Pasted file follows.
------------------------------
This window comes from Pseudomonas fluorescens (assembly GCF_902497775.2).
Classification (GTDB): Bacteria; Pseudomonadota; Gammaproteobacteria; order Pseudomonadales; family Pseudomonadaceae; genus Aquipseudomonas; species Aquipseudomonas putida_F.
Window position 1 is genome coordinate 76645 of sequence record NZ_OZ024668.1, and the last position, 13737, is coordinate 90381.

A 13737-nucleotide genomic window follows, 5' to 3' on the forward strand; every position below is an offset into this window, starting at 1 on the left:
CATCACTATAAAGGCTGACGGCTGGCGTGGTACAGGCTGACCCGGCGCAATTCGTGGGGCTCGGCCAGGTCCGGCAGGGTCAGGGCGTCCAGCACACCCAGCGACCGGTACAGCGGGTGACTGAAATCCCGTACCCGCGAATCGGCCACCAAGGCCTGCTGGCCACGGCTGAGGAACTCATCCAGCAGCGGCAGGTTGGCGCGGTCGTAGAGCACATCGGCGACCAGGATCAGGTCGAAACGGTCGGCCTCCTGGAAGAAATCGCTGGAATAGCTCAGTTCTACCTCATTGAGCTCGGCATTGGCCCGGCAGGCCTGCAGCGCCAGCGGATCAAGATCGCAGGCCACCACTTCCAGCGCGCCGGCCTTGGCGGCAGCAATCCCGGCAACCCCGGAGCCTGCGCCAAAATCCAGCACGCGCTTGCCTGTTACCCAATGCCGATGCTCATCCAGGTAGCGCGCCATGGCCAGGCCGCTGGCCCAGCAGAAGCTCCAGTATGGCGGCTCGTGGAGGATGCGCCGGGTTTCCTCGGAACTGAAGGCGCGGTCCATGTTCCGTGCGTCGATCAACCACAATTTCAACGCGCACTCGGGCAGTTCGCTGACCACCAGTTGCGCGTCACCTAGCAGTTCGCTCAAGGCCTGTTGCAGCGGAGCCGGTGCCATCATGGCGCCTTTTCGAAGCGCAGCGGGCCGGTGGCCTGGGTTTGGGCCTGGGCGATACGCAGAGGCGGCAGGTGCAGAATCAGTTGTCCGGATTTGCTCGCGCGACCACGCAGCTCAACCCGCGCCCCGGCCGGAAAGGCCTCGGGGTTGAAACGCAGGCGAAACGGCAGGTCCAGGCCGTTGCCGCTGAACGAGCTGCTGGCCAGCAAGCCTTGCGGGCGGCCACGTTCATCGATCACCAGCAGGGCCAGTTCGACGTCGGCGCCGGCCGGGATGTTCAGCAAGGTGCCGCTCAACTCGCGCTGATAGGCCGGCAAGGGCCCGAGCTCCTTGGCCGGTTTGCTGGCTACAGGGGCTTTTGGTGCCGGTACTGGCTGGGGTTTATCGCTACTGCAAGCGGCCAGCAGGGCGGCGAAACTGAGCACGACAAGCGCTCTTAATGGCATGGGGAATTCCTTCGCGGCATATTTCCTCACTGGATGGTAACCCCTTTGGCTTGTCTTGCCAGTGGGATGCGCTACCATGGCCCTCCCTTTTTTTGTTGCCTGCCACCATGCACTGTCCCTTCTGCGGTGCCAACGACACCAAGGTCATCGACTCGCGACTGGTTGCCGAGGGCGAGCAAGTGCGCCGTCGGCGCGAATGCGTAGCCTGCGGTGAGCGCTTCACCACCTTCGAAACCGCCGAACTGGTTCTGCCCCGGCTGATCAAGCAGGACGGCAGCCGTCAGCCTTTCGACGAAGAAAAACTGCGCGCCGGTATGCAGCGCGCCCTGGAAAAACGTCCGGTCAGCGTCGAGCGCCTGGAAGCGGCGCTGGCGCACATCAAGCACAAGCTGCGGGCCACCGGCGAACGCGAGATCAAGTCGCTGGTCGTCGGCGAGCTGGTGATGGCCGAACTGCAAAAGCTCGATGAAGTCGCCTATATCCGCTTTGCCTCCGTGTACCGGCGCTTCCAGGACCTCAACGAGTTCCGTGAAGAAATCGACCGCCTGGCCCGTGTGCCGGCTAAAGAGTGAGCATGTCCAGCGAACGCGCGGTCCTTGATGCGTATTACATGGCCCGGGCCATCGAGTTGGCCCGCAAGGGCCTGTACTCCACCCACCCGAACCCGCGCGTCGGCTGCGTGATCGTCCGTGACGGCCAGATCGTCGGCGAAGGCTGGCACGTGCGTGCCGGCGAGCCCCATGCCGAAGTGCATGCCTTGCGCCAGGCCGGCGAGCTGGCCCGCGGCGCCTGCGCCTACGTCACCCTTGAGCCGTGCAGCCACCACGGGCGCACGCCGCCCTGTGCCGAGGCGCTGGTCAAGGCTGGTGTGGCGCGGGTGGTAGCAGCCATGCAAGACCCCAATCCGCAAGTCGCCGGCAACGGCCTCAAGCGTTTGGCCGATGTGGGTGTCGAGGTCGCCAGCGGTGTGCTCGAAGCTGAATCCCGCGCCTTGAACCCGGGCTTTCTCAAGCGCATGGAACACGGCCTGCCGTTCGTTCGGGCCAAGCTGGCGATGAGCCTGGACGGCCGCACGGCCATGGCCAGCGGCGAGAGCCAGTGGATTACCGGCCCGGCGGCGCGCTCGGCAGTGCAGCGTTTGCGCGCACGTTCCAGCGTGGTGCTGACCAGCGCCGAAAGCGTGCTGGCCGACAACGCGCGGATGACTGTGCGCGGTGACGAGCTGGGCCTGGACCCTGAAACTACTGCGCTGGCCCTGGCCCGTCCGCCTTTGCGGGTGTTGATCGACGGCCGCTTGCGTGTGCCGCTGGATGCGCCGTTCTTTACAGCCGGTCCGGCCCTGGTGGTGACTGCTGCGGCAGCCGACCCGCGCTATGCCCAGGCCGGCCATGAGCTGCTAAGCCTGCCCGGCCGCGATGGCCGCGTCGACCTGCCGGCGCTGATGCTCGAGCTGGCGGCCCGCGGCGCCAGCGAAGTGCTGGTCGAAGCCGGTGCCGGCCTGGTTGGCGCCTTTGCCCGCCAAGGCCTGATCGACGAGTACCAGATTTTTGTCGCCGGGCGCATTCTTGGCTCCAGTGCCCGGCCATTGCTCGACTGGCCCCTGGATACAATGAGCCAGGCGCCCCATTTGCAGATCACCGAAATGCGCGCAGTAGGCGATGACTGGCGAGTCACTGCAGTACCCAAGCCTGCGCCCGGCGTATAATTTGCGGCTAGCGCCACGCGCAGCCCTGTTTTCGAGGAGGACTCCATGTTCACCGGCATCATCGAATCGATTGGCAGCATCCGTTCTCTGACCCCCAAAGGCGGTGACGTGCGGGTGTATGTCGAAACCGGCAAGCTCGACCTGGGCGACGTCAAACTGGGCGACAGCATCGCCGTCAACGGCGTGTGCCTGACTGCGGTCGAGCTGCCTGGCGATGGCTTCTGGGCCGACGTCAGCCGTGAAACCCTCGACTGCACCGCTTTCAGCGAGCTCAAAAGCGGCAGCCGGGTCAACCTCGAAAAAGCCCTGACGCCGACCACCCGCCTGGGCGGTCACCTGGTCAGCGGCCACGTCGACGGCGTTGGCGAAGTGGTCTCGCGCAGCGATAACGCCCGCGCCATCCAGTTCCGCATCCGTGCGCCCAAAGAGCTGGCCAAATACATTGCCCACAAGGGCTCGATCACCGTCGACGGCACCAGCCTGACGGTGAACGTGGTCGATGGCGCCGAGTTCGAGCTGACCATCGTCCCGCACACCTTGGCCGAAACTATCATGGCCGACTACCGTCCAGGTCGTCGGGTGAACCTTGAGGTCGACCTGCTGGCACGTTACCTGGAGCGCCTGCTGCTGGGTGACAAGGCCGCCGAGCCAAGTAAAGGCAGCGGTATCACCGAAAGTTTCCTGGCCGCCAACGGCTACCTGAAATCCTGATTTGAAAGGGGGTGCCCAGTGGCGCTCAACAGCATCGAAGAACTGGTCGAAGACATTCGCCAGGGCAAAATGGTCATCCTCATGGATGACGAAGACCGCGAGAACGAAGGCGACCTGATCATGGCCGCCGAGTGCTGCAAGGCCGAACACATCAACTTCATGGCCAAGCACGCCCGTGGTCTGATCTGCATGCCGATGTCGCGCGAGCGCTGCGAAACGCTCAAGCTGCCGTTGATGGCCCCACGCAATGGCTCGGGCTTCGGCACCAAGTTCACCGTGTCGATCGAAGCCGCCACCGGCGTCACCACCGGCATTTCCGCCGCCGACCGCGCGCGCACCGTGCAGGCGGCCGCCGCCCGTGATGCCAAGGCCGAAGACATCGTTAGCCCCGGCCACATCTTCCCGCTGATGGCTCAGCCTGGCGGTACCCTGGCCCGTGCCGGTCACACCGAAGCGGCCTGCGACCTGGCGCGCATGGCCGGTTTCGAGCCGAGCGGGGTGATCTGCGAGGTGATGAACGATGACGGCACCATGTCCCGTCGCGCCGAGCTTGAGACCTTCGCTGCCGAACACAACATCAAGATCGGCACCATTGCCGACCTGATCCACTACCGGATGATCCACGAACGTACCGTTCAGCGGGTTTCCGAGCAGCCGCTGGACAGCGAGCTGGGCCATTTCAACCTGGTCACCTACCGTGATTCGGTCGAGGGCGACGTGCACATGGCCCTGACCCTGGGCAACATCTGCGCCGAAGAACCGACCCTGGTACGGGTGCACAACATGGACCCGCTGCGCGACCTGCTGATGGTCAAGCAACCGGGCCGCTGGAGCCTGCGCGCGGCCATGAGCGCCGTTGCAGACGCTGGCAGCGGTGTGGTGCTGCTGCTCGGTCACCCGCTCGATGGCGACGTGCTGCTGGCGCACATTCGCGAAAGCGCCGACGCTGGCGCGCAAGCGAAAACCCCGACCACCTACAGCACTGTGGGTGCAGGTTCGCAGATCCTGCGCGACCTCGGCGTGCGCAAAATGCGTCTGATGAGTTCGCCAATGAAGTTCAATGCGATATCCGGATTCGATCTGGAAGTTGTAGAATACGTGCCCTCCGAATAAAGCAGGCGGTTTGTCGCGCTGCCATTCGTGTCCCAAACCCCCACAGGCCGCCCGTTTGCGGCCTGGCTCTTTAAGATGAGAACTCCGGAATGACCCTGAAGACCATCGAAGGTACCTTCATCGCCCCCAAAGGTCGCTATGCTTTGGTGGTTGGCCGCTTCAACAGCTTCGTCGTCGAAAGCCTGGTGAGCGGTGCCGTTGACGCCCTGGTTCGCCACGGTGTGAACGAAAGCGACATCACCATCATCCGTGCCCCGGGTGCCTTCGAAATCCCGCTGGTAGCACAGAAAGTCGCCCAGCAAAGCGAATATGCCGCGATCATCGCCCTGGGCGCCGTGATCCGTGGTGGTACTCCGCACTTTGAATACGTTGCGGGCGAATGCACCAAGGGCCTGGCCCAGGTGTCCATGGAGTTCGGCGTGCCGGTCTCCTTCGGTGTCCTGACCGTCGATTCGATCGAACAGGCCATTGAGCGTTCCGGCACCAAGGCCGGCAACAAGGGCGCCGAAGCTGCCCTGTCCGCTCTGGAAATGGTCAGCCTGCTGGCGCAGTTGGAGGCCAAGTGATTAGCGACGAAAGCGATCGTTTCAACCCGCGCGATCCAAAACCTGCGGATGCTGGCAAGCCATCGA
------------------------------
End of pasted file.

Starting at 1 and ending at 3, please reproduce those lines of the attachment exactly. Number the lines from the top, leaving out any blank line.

This window comes from Pseudomonas fluorescens (assembly GCF_902497775.2).
Classification (GTDB): Bacteria; Pseudomonadota; Gammaproteobacteria; order Pseudomonadales; family Pseudomonadaceae; genus Aquipseudomonas; species Aquipseudomonas putida_F.
Window position 1 is genome coordinate 76645 of sequence record NZ_OZ024668.1, and the last position, 13737, is coordinate 90381.